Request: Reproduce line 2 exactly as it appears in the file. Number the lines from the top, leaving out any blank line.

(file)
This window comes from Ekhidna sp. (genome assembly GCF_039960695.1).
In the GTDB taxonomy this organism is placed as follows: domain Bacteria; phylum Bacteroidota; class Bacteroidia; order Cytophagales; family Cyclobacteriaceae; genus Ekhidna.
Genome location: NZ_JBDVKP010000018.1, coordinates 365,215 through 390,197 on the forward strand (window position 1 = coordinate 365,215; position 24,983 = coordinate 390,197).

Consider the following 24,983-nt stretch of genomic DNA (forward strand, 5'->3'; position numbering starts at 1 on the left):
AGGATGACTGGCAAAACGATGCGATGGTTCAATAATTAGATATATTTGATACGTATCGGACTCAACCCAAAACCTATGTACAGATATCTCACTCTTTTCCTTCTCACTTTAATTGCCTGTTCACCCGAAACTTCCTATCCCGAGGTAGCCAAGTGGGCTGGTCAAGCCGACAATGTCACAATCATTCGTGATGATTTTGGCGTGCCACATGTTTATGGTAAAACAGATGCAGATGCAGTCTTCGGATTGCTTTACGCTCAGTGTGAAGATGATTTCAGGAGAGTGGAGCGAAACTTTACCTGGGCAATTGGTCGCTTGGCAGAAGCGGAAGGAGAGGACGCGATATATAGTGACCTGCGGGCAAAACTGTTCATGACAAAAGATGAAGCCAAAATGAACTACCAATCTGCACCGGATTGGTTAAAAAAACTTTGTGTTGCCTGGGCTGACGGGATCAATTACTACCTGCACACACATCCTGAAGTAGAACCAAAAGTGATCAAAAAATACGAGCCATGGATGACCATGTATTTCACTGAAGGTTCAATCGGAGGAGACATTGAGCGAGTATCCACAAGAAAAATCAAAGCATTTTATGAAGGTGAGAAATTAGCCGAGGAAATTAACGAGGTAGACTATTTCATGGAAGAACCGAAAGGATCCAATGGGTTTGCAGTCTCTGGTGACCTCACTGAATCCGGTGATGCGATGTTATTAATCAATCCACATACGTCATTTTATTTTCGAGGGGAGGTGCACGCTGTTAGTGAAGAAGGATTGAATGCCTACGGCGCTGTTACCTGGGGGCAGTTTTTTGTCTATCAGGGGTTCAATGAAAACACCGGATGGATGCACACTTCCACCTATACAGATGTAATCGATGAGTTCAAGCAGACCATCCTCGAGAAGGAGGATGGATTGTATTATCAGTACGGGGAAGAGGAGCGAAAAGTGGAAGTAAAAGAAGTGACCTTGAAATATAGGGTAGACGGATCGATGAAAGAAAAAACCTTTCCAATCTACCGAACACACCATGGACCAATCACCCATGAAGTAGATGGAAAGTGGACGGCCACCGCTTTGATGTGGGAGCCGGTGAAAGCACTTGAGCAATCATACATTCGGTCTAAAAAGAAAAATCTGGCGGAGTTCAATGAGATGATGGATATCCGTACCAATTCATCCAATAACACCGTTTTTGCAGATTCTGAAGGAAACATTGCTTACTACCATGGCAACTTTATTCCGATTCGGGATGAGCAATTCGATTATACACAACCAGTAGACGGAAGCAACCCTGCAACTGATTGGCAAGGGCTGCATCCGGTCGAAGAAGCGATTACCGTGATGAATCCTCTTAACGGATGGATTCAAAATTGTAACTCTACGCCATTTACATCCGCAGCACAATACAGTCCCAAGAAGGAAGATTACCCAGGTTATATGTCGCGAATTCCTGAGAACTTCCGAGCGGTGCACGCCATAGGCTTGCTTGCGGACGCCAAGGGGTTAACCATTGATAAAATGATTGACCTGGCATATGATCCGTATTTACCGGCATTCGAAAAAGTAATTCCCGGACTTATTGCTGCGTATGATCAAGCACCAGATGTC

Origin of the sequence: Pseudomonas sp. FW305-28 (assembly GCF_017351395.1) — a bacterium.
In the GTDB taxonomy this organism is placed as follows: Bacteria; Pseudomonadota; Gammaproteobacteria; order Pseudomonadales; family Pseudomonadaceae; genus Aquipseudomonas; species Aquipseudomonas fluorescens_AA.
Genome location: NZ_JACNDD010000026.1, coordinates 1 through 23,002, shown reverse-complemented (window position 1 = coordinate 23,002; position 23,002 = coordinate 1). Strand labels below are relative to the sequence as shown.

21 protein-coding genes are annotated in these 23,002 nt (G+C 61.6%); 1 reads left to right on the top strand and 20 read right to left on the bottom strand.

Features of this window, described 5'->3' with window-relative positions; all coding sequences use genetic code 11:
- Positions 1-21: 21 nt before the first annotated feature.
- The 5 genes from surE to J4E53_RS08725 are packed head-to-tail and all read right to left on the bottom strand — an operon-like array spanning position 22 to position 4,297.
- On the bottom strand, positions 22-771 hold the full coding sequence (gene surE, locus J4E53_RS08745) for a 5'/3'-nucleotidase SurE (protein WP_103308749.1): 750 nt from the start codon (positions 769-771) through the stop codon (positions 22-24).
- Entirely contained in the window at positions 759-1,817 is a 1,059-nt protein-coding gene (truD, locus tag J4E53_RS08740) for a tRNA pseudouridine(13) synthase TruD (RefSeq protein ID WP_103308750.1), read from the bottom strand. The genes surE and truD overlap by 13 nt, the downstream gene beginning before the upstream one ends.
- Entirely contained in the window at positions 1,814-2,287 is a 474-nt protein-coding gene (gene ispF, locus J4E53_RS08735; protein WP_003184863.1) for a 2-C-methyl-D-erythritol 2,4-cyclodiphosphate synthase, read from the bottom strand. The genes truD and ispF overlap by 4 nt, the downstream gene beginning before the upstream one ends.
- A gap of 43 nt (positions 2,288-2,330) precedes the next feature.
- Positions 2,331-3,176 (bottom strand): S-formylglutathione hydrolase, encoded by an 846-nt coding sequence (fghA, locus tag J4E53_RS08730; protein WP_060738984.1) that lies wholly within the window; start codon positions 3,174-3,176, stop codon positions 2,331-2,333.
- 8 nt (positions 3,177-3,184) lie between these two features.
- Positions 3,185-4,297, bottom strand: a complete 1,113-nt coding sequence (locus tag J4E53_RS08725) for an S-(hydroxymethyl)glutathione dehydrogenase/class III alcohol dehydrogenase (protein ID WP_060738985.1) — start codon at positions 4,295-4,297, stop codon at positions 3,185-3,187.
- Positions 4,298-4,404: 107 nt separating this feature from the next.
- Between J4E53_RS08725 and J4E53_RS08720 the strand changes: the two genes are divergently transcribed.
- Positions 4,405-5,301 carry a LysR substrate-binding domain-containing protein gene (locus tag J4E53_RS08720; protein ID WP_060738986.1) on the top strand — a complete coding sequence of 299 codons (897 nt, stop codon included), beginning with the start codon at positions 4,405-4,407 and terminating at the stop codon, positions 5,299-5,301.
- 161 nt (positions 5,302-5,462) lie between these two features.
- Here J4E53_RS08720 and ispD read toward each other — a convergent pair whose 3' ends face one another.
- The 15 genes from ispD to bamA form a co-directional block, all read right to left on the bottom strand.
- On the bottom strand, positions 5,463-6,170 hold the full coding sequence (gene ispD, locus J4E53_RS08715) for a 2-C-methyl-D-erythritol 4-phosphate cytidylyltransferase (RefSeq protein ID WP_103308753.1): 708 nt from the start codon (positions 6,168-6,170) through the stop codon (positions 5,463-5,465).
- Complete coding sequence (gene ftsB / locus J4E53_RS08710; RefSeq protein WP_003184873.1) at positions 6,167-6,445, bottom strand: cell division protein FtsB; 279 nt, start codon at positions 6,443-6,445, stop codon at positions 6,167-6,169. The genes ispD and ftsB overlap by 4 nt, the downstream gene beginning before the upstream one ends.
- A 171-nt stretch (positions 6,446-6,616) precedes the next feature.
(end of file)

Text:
In the GTDB taxonomy this organism is placed as follows: domain Bacteria; phylum Bacteroidota; class Bacteroidia; order Cytophagales; family Cyclobacteriaceae; genus Ekhidna.